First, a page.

BBC and Sky Collaborate to Fend off Common Foe
The BBC and Sky have signed a new deal that will see the two broadcasters collaborate across content and technology.
Sky Q customers will have access to the iPlayer app and BBC digital interactive red button, while the BBC is to experiment with Sky's AdSmart addressable advertising platform to run personalised promotional content.
The deal fits the wider drive by UK broadcasters to defend their position against the rising tide of streaming services.
"It's a sign of the times," says Paolo Pescatore, analyst at PP Foresight. "The tie-up builds on Sky's approach to aggregating a wide range of services. More importantly for the BBC, it will enhance its quest to break down the barriers to adoption of BBC services on other platforms. It's a win for consumers."
The collaboration means Sky users will now be able to access the iPlayer app directly through a specific button on the main menu page.
Using SmartAd data, the BBC will trial targeted trailers to viewers watching BBC channels through Sky+ or Sky Q boxes—about 13 million households. The promos would be shown during breaks between programmes when watching BBC channels live.
In a press statement, Sky said the two broadcasters were also exploring other ways they can work together, including the possibility of making audio/radio app BBC Sounds available on Sky and NOW TV.
Addressable linear is a bigger and more strategic prize for broadcasters than SVOD ads, and Sky holds the key.
According to Enders Analysis, in the context of dwindling linear viewing and rocketing online video ad spends, "the adoption of Sky AdSmart and similar services on YouView and Freeview could take addressable TV ads from a sideshow to a pillar of revenue."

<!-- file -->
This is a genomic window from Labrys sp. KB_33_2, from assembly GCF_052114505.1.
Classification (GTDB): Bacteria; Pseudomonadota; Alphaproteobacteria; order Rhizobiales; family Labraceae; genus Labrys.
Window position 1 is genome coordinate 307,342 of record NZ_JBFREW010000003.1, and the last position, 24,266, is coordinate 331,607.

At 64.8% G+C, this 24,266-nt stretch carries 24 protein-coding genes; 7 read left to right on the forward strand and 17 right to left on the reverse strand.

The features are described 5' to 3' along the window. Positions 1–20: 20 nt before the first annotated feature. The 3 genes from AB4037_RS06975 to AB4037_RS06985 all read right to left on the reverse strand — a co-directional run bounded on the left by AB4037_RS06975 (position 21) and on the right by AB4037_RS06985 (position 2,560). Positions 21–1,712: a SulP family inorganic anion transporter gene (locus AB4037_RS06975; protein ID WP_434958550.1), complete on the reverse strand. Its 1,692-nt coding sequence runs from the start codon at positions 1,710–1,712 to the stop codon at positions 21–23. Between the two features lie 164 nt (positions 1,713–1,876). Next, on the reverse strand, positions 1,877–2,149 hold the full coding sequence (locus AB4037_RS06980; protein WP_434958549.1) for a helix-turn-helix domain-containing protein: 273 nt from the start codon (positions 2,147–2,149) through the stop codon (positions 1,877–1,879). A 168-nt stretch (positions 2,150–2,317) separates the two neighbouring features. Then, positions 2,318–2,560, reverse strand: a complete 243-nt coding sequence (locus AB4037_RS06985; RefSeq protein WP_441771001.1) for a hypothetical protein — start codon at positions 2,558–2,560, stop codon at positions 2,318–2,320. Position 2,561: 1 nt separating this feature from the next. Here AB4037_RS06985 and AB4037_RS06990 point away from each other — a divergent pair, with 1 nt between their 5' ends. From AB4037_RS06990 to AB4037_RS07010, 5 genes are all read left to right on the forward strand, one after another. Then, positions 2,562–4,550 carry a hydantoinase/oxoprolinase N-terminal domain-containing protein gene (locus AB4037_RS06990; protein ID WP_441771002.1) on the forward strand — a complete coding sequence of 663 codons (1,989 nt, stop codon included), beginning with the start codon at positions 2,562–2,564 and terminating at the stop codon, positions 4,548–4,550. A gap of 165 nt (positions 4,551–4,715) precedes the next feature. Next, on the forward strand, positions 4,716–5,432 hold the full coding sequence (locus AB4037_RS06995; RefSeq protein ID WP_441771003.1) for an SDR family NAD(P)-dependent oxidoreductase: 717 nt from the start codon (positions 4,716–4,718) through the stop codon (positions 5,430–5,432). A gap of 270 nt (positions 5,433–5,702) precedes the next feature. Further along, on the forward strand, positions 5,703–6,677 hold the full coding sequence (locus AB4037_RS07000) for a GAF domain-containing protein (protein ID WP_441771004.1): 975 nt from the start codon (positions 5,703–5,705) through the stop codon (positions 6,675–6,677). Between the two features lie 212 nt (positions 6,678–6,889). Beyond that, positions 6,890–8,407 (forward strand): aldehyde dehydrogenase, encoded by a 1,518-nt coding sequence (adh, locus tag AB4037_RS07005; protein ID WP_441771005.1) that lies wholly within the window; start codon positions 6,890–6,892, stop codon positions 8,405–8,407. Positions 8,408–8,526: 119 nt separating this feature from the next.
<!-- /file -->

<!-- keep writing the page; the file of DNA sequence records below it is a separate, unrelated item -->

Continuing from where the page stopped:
A study released by Sky in August suggested addressable TV cuts channel switching by half (48%) and boosts ad engagement by more than a third (35%). It has created 17,000 campaigns for 1,800 advertisers since AdSmart launched five years ago. It is expected to reach 60% of UK households by 2021.
In September, Sky signed PSB Channel 4 to the platform.
"All eyes are now on the remaining sole PSB yet to support AdSmart," said Pescatore.
ITV has resisted. The commercial broadcaster is using its own addressable technology in partnership with Amobee to allow advertisers to target the 30 million viewers signed up to its catch-up service, ITV Hub.
However, all of this is a drop in the ocean compared to the grip which Facebook and Google have over the UK ad market. According to eMarketer, the U.S. tech giants will command 68.5% of the £14.56bn ($19.41bn) UK digital ad market this year-a figure expected to surpass 70% by 2021.
BritBox to the Rescue
Last week, ITV, BBC, Channel 4 and Viacom-owned Channel 5 launched SVOD service BritBox. It costs £5.99 ($7.60) a month for HD and multiscreen and contains mostly archive programming from the UK broadcasters.
It carries a different content catalogue from the BritBox service that BBC/ITV launched in the US and Canada two years ago and which has amassed 650,000 users.